Linwood man is one of world's best at Big Buck HD

Up front, Fro’s Hideout is your average, everyday biker bar — a place where posters of bikini-clad women adorn the walls, a pool table sits invitingly by and the drinks on special go by names like “Angel of Death” and “Brain Aneurysm.”

In back of the joint, though, the 38-year-old owner has taken to dealing with guns.

Specifically, a pair of plastic rifles attached to a sizable video game machine.

That would be Big Buck HD, the iconic, deliciously redneck bar video game that involves aiming faux weapons at a large, high-definition screen and gunning down as many virtual deer and elk as possible.

Steven Campbell, who opened Fro’s in 2002, is one of the world’s best at this.

“Working in a bar, that’s my advantage,” said Campbell, who Saturday will compete in the 2013 Big Buck World Championship in Chicago, the third straight year he has qualified. “I get to practice after hours.”

Since acquiring the bar’s first Big Buck machine back in 2003, Campbell slowly — and mostly anonymously — has honed his shot, mastering the game’s various incarnations while establishing himself as the alpha dog among his bar’s clientele.

At least when he has a plastic gun in his hands.

It wasn’t until a few years ago, however, that he realized a national forum existed in which to showcase his odd skill set. Not only a national venue, but one boasting a $15,000 payday for the overall winner. One can buy a lot of bottle openers with $15,000.

This tournament is about redemption as much as anything. In his first go, also in Chicago, Campbell admits he went in a little too cocky, and it cost him. Last year, in New York, he drank too much beforehand, a victim of the all-you-can-eat-and-drink accommodations.

That’s why, in preparation for this year’s edition against 63 squinting gunmen, he has implemented what amounts to a two-pronged training regimen.

First, he’s taken to turning Fro’s jukebox up full blast while he practices — the better to prepare him for the loud, boisterous conditions that mark the tournament.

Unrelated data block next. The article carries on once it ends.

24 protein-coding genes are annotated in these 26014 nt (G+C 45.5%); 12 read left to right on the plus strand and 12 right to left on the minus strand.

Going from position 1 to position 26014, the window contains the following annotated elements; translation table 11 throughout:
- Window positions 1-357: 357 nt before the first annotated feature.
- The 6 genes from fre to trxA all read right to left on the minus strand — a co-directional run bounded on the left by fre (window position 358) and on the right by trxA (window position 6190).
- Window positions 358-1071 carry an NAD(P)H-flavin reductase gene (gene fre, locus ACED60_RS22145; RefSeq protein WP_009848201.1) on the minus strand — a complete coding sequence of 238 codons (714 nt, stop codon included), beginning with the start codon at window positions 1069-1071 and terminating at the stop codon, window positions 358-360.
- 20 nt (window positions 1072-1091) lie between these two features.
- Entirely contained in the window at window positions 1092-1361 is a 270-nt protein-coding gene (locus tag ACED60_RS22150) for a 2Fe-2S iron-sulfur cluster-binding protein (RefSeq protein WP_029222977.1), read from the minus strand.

Second, while honing his skill, he’s made sure to drink a lot of alcohol — the better to replicate the level of inebriation he’ll most certainly be experiencing Saturday.

“When you get free food and drink up there,” he explained, “it’s hard to pace yourself.”

Mightn’t it — given the, ahem, big bucks, at stake — be wise to simply refrain from consuming alcohol altogether?

Campbell frowns.

“I don’t know anybody that doesn’t play when they’re drinking. I don’t know if you


do it. The whole point is to party.”

He is particularly wary of the contingent from Minnesota and Wisconsin. Unlike in Kansas City — which has only a couple of suitable machines, forcing him to trek to St. Louis for stiffer competition — northern bars are apparently chock-full of Big Buck machines.

“And it’s so cold there,” he said, “that there’s nothing to do but drink and play.”

Folks from the north also tend to spend a lot of time live hunting, which Campbell suspects can’t hurt on the Big Buck. Campbell has slung a real longarm just enough to know it’s not his thing.

“Real hunting’s too easy. Too boring. And you can’t drink as much when you’re real hunting.”

Out in the woods, two shooters aren’t shoulder to shoulder trying to first pick off the antlered ones on the same screen. “When you play double-gun, it’s anybody’s game.”

On the eve of the big shootout at the bar known as 1st Ward at The Chop Shop, Campbell insisted that the world championships will be more about camaraderie with the friends made there and a good time than anything else.

Before leaving for Chicago, he was deciding how to dress for the event, ruled by fashion largely camo and orange hunting garb. At a table inside Fro’s, he pondered his choices, briefly considering his camo shirt emblazoned with his bar’s name or his black dress shirt decorated with skulls.

In the end, however, he settled on the KU shirt he wore when the Jayhawks won the 2008 NCAA title in San Antonio.

Who knows? There’s shooting and then there’s shooting. And maybe some of that Kansas magic will come in handy Saturday.

“Maybe,” Campbell said, “I can win


a world championship.”